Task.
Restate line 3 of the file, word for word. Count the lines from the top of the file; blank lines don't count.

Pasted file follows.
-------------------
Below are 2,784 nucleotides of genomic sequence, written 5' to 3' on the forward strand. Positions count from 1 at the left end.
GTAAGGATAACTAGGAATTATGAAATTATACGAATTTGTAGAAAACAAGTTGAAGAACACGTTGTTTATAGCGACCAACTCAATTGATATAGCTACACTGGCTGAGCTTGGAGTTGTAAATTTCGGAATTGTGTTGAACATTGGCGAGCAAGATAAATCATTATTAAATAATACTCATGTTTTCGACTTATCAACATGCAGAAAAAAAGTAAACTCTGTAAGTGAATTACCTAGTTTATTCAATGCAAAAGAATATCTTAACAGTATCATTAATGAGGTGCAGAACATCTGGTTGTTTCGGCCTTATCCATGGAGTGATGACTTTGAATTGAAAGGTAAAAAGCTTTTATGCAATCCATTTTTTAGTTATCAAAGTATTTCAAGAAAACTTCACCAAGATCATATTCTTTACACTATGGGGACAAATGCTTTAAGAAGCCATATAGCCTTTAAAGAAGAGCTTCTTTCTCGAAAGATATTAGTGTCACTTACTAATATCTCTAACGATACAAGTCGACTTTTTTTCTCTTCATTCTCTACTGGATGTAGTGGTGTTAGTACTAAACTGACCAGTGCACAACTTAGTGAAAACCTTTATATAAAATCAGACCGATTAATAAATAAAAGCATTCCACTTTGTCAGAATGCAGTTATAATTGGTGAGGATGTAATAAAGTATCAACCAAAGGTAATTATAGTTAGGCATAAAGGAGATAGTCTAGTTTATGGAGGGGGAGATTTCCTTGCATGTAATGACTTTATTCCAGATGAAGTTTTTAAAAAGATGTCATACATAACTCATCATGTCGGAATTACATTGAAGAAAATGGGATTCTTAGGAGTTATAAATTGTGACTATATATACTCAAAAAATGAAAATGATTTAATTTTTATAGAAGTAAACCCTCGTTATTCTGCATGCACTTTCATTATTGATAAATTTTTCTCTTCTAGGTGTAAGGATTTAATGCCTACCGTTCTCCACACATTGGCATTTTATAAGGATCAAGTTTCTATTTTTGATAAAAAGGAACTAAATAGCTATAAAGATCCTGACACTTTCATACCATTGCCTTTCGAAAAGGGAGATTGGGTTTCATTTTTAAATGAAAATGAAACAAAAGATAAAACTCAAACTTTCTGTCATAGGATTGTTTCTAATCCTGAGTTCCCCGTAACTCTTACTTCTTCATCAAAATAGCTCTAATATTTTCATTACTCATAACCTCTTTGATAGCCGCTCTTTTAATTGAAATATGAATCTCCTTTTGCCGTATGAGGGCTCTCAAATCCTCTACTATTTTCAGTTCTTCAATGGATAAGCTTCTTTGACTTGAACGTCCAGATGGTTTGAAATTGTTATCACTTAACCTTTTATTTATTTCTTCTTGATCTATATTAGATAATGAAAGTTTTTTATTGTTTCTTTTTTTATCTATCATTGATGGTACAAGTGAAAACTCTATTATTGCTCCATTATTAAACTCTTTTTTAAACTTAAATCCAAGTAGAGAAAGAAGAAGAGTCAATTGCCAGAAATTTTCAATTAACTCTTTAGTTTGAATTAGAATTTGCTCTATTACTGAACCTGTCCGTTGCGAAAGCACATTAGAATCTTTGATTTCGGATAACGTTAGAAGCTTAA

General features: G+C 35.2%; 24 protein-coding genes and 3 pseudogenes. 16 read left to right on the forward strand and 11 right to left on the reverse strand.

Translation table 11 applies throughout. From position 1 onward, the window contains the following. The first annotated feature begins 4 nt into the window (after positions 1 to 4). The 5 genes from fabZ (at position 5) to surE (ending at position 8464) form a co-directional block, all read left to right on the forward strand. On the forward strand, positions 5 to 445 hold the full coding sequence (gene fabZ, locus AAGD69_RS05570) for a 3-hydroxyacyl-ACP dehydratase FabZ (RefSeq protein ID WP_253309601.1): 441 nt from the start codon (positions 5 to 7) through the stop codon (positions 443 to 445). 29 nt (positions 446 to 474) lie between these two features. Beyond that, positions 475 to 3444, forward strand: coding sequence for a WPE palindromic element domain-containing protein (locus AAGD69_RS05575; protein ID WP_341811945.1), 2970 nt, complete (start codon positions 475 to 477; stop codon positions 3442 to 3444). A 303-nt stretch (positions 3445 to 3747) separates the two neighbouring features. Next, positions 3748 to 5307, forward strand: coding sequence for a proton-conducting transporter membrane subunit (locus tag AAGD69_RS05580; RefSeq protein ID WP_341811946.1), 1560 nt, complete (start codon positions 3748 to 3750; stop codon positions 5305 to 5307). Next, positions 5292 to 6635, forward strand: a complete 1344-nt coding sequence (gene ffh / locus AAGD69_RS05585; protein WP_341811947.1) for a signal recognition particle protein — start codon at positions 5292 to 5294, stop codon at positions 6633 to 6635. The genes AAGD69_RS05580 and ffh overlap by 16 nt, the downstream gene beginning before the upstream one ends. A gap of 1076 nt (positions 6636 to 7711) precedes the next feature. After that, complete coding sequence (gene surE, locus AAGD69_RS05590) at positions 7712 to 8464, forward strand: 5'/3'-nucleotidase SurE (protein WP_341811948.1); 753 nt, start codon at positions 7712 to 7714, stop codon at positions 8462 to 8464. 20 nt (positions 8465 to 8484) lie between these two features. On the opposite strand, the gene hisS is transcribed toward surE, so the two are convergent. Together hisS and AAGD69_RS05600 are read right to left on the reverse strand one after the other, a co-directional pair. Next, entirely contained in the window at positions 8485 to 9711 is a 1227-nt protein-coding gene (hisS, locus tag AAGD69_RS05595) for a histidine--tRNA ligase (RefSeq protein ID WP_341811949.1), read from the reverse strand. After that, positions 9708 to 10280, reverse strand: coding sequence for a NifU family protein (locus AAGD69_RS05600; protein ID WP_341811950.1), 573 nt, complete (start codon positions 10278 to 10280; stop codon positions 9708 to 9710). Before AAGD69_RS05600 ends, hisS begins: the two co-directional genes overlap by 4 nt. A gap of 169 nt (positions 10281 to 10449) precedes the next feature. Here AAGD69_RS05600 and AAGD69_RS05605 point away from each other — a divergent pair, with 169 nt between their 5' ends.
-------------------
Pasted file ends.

General features: G+C 35.2%; 24 protein-coding genes and 3 pseudogenes. 16 read left to right on the forward strand and 11 right to left on the reverse strand.